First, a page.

“Men,” said the wing commander.
“And women,” came a gruff woman’s voice.
“I thought you were one of the Kuwaitis?” asked the wing commander.
“Hmmm, anyway,” continued the wing commander unperturbed, “Men, women and other members of the squadron of unknown sex. You must remember we are at war.”
“It’s hard to forget,” said Ginger, “they keep shooting at us.”
“Now none of that.” The wing commander wagged his stick at Ginger. “Foreigners have been shooting at the R.A.F. ever since its inception. So, the present circumstances are no different, except of course, we have the Americans on our side.”
“Half the time,” Ginger insisted, “it is the Americans who are doing the shooting.”
“Yes, that is what we call friendly fire.” The wing commander smiled paternally, “So shooting at us - is how the jolly Americans show they are being friendly. It’s like fox hunting, we don’t really want to kill the fox, and half the time the little blighters get away. So, next time an F-16 starts blazing away at you, just hide behind a hedge and wait for the hunt to lose your trail.”
“They killed Nigel.”
“Nigel was a vegetarian. Shouldn’t have been flying in the first place.” The wing commander blew through his moustache in annoyance. “Now this war…”
“I thought this was a police action,” asked Algy, “like those times in Korea when we rescued Korea from itself, and in Vietnam when we didn’t rescue anyone, we just got shot at.”
“Those too were police actions, but this time, we have a plan.”
“We do?” asked Algy in complete amazement.
“Yes,” the wing commander almost chortled, “the plan is we are appearing to lose, but in reality we are not. Therein lies the beauty of the plan. Its very nature is a cipher, an enigma, and a code if you will. Hence our enemies can not determine our next course of action.”
“But we are losing,” whined Algy, “Iraq has fallen apart, the different factions and clans commit atrocities every night; and we can’t even leave the base without someone taking potshots at us. How is that winning?”
“Misère,” the wing commander banged his stick on the blackboard where it was written, “it’s where in Five Hundred or Canasta you choose to lose every hand and in so doing win the game.”
A mosquito could have burped in the debriefing room and it would have been heard.
“But, but,” Algy began tearing his cap in two in frustration, “how is that winning? Iraq isn’t a card game!”
“Yes!” the wing commander was triumphant, “and not only does our enemy not know it’s a card game, they also don’t even know how to play Five Hundred or Canasta! We cannot lose! Unless, of course if we win.”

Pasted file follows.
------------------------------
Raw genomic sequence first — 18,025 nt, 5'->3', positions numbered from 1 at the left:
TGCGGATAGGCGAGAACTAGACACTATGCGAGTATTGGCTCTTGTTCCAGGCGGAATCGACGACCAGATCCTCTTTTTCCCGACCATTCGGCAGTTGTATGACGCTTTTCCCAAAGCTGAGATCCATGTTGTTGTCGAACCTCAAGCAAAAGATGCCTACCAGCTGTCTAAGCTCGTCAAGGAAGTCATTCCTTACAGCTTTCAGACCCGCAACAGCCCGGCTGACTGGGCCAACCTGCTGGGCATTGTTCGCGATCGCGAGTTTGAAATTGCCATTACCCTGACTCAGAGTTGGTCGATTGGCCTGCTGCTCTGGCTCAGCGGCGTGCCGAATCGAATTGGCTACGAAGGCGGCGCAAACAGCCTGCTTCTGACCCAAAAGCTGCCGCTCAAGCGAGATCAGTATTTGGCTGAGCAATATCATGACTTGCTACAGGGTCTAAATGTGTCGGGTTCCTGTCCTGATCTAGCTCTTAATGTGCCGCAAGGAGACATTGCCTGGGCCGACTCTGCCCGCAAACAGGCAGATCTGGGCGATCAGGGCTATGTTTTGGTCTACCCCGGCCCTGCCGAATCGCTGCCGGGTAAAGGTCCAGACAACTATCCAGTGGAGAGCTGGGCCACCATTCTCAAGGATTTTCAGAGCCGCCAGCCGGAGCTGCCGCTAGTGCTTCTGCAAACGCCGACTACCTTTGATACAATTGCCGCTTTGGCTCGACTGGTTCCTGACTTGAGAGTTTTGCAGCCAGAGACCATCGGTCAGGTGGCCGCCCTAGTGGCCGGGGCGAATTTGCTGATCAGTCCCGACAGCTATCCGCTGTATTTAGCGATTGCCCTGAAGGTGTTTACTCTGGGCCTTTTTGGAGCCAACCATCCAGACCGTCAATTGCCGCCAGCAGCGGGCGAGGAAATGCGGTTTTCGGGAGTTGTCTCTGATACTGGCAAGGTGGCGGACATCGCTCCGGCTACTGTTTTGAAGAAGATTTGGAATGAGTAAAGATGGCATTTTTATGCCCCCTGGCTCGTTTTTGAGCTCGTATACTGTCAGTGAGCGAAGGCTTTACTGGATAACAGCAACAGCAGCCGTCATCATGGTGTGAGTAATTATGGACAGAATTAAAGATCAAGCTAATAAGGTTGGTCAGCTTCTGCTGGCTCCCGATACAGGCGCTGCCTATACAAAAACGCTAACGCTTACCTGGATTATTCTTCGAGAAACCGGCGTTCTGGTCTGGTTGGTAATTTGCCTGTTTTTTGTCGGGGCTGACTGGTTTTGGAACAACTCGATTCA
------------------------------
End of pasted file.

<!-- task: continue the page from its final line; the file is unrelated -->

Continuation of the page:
“But Wing Commander,” Algy almost started to cry, “don’t we have to declare at the beginning of the hand, that we are going to play Misère?”
“What?” the wing commander shrieked back. “And give away the element of surprise? Haven’t you read Carl von Clausewitz and his idea of the Fog of War? The enemy isn’t supposed to know what we are doing, that’s half the plan!”
“But this isn’t a war! It’s a …well it’s bally well not a war.”
“Which is also what we want the enemy to think.”
“But, but, but,” Algy was reduced to saying over and over.
“So, now that that is all settled. Captain Biggles, will now address you on today’s bombing run and answer any of your questions,” the Wing commander finished, sat down and promptly fell asleep.
Biggles stood up and pulled the goggles back from his eyes, he stared at his fellow pilots with the sort of intensity you’d expect from a short man with a moustache at Nuremberg.
“Men,” he declared looking out the window with the fierceness that would have frightened the short man with a moustache at Nuremberg, “we have not come here to crush our enemies. We have not come here to lead them to the promised land. We have not come here to hand out ice cream and lollipops. No, we are here because we are British, and the British have never needed a reason to invade another country, except when we invaded Germany, or France and occasionally America, but lets ignore those for the moment. Let us concentrate on the problem at hand.”
He turned around and looked at the map of Iraq, then searched around till he found Israel and pointed at that.
“This is our target.”
“Oh sorry,” he tried again and found Iran. “This is our target.”
“But we’re not at war with Iran.”
“We soon will be,” Biggles looked down his nose at his interlocutor, “and when it happens, we will not only be ready, but we will have already attacked them. I too, have read Carl von Clausewitz.”
“Isn’t he a Hun?”
“He is?” Biggles said in some surprise, “I thought he was Welsh, odd name and all.”
“Quite sure, born June 1, 1780, died November 16, 1831, a Prussian soldier, military historian and influential military theorist. Noted for his work titled ‘On War’.”
“Algy, don’t be such a girly swat.” Biggles snapped. “I’m giving the Briefing. Besides he may be a Hun and all, but that doesn’t mean I can’t read him. Now then, our reconnaissance shows us that Iran is filled with Persian carpets; in fact, Iran oddly enough is where all Persian carpets come from. It is one of the primary industries of Iran. Carpets are made from wool, and wool comes from sheep. These will be our targets. We are going to destroy all the sheep in Iran and cripple their economy. I read this in Clausewitz and he would know.”
The only sound that could be heard for several minutes was the wind blowing against the tent flap.
“No questions, good,” said Biggles pleased, “random bombing will start at 0500 hours, and continue till we run out of air-to-sheep missiles. Dismissed.”
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